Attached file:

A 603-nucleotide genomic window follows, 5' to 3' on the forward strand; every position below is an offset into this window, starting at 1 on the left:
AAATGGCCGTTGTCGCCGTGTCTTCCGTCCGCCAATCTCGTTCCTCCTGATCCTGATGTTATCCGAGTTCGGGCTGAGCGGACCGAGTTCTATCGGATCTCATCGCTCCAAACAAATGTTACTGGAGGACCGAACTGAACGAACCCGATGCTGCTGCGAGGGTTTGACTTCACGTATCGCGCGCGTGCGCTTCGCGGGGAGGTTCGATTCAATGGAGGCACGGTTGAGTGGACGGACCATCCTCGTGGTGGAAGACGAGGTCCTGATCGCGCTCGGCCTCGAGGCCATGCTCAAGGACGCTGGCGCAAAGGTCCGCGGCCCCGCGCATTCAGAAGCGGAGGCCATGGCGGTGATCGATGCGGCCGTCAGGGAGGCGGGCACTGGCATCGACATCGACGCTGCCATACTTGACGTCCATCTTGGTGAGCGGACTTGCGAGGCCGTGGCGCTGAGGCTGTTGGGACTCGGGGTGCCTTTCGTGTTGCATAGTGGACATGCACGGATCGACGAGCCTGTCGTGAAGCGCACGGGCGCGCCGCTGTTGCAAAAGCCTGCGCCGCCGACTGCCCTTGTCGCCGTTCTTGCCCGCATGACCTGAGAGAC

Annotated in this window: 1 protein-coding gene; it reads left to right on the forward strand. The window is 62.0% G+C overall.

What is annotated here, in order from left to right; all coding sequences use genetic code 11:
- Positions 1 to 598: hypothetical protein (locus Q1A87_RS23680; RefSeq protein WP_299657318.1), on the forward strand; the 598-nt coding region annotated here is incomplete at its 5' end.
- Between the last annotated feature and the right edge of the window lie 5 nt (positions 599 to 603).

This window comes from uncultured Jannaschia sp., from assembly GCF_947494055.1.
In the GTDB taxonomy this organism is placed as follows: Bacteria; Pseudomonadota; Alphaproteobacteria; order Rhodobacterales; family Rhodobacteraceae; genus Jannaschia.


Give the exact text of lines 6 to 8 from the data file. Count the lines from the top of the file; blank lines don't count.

- Between the last annotated feature and the right edge of the window lie 5 nt (positions 599 to 603).

This window comes from uncultured Jannaschia sp., from assembly GCF_947494055.1.
In the GTDB taxonomy this organism is placed as follows: Bacteria; Pseudomonadota; Alphaproteobacteria; order Rhodobacterales; family Rhodobacteraceae; genus Jannaschia.